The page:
Shortening console.log() to l()

2013-02-27 22:10

When doing some quick debugging on frontend code or learning javascript you often have to type a lot of console.log() statements. This becomes pretty annoying, even with code completion. So just for kicks I went after the low hanging fruit and though about shortening it to simply l(). We are all lazy, right?

This turned out be an interesting learning experience.

My first attempt was simply:

function l(){
        console.log.apply(this, arguments);

This works beautifully... but only in Firefox/Opera. Chrome complained:

Uncaught TypeError: Illegal invocation

Turns out that console.log is not part of any standard and it is treated as an extension to DOM. That means it's a 'host object' and does not necessarily inherits from Object object.

So depending on implementation it might support the apply() method or not, as we have seen above.

Not giving up, my next idea was to use eval(), and just construct the function arguments/body. But I soon realized this would go nowhere, since I would have to recognize argument type(s). For example check out this invocation:

console.log('%o: %o (%o)', "i am a string", 77, [1, 2, 3]);

If we took arguments and just run something like join(',') on it, we'd end up with a string:

"i am a string,77,1,2,3"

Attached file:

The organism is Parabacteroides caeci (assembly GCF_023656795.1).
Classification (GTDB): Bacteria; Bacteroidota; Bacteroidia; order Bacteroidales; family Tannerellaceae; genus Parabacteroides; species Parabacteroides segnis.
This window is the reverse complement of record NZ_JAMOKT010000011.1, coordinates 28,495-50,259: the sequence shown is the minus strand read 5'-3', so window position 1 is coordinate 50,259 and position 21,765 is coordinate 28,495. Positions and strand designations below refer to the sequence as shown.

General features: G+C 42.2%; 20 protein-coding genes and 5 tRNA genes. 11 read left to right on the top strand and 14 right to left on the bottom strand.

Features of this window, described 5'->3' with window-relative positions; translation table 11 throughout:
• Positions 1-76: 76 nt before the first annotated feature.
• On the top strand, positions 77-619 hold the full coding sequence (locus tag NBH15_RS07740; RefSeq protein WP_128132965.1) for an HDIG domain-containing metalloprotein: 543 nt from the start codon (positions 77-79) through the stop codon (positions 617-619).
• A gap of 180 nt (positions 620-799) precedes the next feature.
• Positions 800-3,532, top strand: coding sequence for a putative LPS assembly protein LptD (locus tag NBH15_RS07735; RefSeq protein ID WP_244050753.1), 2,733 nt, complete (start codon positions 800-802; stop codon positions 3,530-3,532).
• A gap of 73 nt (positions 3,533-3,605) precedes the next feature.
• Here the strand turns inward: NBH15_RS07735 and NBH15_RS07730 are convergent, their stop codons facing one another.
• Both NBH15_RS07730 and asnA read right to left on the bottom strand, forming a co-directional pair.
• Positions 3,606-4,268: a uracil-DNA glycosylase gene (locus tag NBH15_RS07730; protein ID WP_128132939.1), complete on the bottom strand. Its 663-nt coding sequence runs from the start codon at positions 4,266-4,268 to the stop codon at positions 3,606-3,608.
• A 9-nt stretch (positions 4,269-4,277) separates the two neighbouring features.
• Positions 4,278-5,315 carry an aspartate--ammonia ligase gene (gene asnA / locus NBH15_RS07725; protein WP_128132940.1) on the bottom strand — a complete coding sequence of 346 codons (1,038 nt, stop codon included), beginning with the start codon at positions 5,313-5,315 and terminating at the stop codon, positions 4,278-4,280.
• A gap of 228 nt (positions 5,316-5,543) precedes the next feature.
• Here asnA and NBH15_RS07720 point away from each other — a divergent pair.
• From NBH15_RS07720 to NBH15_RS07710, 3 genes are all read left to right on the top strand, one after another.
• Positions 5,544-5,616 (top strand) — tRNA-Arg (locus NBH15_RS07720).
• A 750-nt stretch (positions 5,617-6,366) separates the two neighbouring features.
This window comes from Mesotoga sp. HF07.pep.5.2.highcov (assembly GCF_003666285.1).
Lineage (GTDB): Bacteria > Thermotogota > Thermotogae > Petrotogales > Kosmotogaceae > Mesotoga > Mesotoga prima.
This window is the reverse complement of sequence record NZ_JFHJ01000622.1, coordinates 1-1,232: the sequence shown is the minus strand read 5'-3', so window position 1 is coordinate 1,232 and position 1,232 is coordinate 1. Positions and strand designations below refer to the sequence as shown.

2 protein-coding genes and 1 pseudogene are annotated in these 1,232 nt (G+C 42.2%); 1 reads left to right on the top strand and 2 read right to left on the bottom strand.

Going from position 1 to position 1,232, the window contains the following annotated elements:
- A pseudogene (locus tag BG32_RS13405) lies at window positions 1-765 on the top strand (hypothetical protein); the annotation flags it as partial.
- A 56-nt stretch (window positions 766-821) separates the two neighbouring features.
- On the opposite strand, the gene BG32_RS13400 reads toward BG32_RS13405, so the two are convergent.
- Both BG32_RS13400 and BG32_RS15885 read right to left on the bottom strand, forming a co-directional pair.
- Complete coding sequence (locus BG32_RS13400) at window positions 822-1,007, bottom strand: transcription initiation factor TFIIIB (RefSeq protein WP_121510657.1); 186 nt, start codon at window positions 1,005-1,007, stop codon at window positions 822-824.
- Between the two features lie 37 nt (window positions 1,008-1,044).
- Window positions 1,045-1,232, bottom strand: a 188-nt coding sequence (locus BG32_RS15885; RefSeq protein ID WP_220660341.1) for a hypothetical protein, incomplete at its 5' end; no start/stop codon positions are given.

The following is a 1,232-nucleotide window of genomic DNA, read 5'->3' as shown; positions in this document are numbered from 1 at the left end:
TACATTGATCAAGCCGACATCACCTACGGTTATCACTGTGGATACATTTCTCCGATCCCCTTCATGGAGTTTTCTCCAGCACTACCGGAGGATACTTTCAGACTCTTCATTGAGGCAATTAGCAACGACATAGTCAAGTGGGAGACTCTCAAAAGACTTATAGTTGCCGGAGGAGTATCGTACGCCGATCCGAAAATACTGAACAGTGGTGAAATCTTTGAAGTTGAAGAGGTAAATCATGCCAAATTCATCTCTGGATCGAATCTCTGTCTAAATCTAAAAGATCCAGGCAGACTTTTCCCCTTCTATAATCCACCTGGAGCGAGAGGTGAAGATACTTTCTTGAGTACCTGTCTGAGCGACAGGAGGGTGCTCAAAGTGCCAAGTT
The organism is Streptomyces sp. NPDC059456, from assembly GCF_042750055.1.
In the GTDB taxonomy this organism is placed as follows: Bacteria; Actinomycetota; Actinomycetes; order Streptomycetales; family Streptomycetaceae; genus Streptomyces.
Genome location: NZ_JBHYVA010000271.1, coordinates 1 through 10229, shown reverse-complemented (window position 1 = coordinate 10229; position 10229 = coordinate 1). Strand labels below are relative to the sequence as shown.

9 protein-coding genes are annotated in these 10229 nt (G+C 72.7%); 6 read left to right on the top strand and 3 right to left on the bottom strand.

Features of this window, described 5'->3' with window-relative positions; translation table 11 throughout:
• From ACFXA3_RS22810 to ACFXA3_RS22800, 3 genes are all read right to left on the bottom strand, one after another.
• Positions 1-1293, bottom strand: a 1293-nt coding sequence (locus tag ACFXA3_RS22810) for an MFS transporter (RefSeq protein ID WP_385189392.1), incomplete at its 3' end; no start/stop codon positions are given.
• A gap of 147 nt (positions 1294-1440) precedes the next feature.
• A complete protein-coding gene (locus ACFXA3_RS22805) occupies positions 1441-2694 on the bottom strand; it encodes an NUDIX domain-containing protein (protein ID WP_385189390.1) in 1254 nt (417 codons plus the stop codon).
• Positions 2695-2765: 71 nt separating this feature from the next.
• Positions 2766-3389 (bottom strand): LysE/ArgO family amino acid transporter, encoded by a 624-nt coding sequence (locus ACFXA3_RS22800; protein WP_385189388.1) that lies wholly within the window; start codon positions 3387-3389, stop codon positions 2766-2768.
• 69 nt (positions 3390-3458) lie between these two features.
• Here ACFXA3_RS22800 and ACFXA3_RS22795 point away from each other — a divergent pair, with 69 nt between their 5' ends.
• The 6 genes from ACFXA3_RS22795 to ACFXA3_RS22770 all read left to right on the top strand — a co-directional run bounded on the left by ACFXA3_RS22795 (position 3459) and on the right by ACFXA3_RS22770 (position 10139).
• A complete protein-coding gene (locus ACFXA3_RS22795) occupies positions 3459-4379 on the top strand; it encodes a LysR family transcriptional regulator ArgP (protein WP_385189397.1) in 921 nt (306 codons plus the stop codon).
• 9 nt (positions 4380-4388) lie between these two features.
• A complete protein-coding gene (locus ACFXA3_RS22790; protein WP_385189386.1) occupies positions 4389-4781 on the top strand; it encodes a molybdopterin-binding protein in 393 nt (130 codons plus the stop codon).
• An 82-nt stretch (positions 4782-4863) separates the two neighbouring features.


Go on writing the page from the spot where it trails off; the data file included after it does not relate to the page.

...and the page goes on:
which would definitely not work, since the first parameter, a string variable, doesn't get not enclosed in quotes. To make matters worse, the arrays would be converted to comma-separated strings of their values, and so on.

The way to go is to use the Function facility of javascript. Functions in javascript are actually Function objects. So we can easily create them on the fly with the new operator:

new Function ([arg1[, arg2[, ... argN]],] functionBody)


General idea is to take the number of arguments, produce an array of some strings which will be the new function argument names and create a function body which will call console.log on all those arguments.

The while loop produces something like this:

["arg1", "arg2", "arg3"]

You will surely notice the counting starts at 1, so is not very hackerish. However that does not matter, since it's just names of arguments, they could be anything really.

Then we construct the new function:

new Function( args, 'console.log(' + args.join(',') + ')' ).
        apply( null, arguments );

Let's break this down from inside out. The body of the newly created function will be:

console.log(' + args.join(',') + ')

So in our example:


Therefore we run

new Function( ["arg1", "arg2", "arg3"], 'console.log(arg1,arg2,arg3)' )

we immediately apply the arguments passed to l() to this new function, so it's executed with those arguments:

.apply( null, arguments );

and provide null for this, since we don't really need it for anything.

That's it!

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